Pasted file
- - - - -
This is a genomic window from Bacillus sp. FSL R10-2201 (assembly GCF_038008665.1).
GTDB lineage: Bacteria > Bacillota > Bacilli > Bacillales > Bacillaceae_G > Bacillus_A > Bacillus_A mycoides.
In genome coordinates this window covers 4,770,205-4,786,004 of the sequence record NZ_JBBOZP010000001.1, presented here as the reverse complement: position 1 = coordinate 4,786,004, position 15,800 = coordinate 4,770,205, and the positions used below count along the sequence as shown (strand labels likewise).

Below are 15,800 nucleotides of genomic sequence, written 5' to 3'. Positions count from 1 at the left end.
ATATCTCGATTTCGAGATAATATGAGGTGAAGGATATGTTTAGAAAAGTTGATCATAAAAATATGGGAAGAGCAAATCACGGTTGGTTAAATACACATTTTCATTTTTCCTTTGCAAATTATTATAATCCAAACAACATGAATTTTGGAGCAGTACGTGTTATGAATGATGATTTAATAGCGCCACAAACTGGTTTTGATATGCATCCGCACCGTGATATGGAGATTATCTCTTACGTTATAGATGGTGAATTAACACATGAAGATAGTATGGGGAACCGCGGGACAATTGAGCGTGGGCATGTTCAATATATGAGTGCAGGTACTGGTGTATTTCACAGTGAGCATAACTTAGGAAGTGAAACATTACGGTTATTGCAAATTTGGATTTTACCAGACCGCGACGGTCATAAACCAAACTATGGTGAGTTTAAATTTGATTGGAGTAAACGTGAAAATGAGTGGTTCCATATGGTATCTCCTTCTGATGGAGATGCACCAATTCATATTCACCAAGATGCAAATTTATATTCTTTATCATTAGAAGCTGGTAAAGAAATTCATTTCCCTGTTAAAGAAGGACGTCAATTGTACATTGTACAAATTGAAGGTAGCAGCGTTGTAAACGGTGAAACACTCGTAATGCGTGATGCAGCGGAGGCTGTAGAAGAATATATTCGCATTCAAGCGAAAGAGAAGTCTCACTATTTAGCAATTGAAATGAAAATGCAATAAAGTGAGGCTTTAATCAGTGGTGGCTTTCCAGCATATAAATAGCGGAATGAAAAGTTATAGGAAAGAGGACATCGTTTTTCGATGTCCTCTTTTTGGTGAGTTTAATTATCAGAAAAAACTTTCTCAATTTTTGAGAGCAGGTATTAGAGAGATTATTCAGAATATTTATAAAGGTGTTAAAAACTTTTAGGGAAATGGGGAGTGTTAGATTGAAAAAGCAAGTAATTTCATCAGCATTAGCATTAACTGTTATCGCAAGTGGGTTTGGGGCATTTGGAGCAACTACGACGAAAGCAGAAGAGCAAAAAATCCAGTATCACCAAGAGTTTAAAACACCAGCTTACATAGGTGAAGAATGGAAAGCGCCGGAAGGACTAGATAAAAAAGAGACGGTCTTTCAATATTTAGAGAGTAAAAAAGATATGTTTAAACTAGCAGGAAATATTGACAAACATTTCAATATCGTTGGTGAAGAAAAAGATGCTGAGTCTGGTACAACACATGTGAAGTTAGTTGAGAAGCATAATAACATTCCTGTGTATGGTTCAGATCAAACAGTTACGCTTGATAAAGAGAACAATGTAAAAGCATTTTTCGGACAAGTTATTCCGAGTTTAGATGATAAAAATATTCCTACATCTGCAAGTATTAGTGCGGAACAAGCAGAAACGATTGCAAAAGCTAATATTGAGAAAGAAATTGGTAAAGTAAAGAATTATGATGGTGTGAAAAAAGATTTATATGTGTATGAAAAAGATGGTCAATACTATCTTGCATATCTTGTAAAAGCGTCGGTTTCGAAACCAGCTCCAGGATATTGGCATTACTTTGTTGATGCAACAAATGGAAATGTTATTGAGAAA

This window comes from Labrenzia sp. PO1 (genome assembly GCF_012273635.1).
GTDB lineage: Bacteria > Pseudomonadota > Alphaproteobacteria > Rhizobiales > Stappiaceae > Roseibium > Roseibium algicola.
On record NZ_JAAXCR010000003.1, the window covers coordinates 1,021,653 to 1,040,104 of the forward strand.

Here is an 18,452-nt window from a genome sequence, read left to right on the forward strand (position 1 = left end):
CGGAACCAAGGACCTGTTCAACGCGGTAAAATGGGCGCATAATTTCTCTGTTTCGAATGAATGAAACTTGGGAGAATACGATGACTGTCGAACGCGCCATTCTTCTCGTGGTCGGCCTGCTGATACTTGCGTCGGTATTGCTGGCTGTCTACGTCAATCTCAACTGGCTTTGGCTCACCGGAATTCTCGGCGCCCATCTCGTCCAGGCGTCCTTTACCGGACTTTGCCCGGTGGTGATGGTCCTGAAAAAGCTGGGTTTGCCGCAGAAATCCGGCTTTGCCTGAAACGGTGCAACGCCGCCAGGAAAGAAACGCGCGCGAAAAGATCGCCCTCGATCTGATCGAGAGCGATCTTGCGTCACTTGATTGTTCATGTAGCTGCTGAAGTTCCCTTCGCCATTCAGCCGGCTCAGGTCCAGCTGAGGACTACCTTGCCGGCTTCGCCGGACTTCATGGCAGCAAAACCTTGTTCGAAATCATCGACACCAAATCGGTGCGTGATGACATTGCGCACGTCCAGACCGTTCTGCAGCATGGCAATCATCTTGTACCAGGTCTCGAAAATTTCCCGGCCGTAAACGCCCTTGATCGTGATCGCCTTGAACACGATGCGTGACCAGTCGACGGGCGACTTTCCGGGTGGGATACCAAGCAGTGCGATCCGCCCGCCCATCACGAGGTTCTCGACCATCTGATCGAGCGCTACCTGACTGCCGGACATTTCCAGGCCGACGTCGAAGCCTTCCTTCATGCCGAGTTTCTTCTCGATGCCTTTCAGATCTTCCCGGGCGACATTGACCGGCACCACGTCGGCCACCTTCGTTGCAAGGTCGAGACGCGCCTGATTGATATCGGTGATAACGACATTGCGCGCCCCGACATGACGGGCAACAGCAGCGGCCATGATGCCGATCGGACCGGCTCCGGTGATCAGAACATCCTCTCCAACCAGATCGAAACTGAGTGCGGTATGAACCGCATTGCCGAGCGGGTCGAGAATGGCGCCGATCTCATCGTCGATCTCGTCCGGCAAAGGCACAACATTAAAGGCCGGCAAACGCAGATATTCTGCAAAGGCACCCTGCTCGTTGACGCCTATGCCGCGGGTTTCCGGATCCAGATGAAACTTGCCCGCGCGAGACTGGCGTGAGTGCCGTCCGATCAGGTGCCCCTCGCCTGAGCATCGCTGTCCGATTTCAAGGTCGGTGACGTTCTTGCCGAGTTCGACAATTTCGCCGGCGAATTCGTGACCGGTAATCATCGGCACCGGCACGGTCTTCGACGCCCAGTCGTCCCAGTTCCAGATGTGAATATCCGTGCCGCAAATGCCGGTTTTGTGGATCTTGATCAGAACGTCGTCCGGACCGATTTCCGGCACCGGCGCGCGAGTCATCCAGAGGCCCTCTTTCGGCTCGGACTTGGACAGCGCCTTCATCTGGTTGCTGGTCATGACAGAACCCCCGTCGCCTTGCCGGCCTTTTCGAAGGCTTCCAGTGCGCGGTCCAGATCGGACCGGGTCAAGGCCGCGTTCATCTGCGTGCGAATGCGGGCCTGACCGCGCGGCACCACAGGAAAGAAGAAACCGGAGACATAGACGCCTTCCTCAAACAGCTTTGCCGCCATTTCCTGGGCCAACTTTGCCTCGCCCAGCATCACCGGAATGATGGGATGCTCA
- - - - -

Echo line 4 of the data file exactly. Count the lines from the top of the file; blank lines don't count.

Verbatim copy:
Below are 15,800 nucleotides of genomic sequence, written 5' to 3'. Positions count from 1 at the left end.